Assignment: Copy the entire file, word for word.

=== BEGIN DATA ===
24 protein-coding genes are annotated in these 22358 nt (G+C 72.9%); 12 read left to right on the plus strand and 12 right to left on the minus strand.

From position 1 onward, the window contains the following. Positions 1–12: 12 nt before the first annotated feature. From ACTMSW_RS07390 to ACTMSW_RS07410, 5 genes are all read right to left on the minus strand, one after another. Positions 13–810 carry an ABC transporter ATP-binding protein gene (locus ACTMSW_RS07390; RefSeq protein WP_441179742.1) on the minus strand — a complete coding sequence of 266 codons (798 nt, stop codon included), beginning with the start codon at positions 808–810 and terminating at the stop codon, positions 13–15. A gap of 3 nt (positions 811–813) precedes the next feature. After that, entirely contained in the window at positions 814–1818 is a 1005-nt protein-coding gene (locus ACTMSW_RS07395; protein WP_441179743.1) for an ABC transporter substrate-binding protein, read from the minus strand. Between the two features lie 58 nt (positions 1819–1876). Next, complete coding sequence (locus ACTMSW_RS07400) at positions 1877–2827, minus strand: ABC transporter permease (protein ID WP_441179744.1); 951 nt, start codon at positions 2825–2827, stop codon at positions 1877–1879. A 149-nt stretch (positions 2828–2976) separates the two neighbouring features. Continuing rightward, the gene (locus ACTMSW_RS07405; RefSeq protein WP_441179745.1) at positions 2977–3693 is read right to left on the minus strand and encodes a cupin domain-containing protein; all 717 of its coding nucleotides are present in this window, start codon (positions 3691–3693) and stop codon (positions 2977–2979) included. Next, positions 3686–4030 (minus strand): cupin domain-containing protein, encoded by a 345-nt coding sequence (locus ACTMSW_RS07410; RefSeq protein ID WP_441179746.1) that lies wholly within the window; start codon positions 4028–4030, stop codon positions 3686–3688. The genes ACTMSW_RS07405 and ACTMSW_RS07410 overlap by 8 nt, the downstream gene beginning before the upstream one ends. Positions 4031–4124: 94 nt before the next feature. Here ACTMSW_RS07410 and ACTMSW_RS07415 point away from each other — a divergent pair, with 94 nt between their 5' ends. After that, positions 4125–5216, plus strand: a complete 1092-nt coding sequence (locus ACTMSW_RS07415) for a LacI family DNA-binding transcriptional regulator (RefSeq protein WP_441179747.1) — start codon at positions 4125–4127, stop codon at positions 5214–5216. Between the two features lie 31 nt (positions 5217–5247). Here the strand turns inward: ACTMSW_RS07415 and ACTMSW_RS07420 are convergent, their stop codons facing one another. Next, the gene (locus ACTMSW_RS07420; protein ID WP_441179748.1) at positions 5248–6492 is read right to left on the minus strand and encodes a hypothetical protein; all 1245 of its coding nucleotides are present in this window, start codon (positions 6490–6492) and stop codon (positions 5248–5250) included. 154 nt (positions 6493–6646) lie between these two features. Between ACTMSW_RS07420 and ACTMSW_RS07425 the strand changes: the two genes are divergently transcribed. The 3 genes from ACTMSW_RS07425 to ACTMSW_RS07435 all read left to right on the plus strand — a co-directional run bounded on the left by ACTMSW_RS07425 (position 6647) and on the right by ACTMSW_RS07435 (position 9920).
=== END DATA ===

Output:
24 protein-coding genes are annotated in these 22358 nt (G+C 72.9%); 12 read left to right on the plus strand and 12 right to left on the minus strand.

From position 1 onward, the window contains the following. Positions 1–12: 12 nt before the first annotated feature. From ACTMSW_RS07390 to ACTMSW_RS07410, 5 genes are all read right to left on the minus strand, one after another. Positions 13–810 carry an ABC transporter ATP-binding protein gene (locus ACTMSW_RS07390; RefSeq protein WP_441179742.1) on the minus strand — a complete coding sequence of 266 codons (798 nt, stop codon included), beginning with the start codon at positions 808–810 and terminating at the stop codon, positions 13–15. A gap of 3 nt (positions 811–813) precedes the next feature. After that, entirely contained in the window at positions 814–1818 is a 1005-nt protein-coding gene (locus ACTMSW_RS07395; protein WP_441179743.1) for an ABC transporter substrate-binding protein, read from the minus strand. Between the two features lie 58 nt (positions 1819–1876). Next, complete coding sequence (locus ACTMSW_RS07400) at positions 1877–2827, minus strand: ABC transporter permease (protein ID WP_441179744.1); 951 nt, start codon at positions 2825–2827, stop codon at positions 1877–1879. A 149-nt stretch (positions 2828–2976) separates the two neighbouring features. Continuing rightward, the gene (locus ACTMSW_RS07405; RefSeq protein WP_441179745.1) at positions 2977–3693 is read right to left on the minus strand and encodes a cupin domain-containing protein; all 717 of its coding nucleotides are present in this window, start codon (positions 3691–3693) and stop codon (positions 2977–2979) included. Next, positions 3686–4030 (minus strand): cupin domain-containing protein, encoded by a 345-nt coding sequence (locus ACTMSW_RS07410; RefSeq protein ID WP_441179746.1) that lies wholly within the window; start codon positions 4028–4030, stop codon positions 3686–3688. The genes ACTMSW_RS07405 and ACTMSW_RS07410 overlap by 8 nt, the downstream gene beginning before the upstream one ends. Positions 4031–4124: 94 nt before the next feature. Here ACTMSW_RS07410 and ACTMSW_RS07415 point away from each other — a divergent pair, with 94 nt between their 5' ends. After that, positions 4125–5216, plus strand: a complete 1092-nt coding sequence (locus ACTMSW_RS07415) for a LacI family DNA-binding transcriptional regulator (RefSeq protein WP_441179747.1) — start codon at positions 4125–4127, stop codon at positions 5214–5216. Between the two features lie 31 nt (positions 5217–5247). Here the strand turns inward: ACTMSW_RS07415 and ACTMSW_RS07420 are convergent, their stop codons facing one another. Next, the gene (locus ACTMSW_RS07420; protein ID WP_441179748.1) at positions 5248–6492 is read right to left on the minus strand and encodes a hypothetical protein; all 1245 of its coding nucleotides are present in this window, start codon (positions 6490–6492) and stop codon (positions 5248–5250) included. 154 nt (positions 6493–6646) lie between these two features. Between ACTMSW_RS07420 and ACTMSW_RS07425 the strand changes: the two genes are divergently transcribed. The 3 genes from ACTMSW_RS07425 to ACTMSW_RS07435 all read left to right on the plus strand — a co-directional run bounded on the left by ACTMSW_RS07425 (position 6647) and on the right by ACTMSW_RS07435 (position 9920).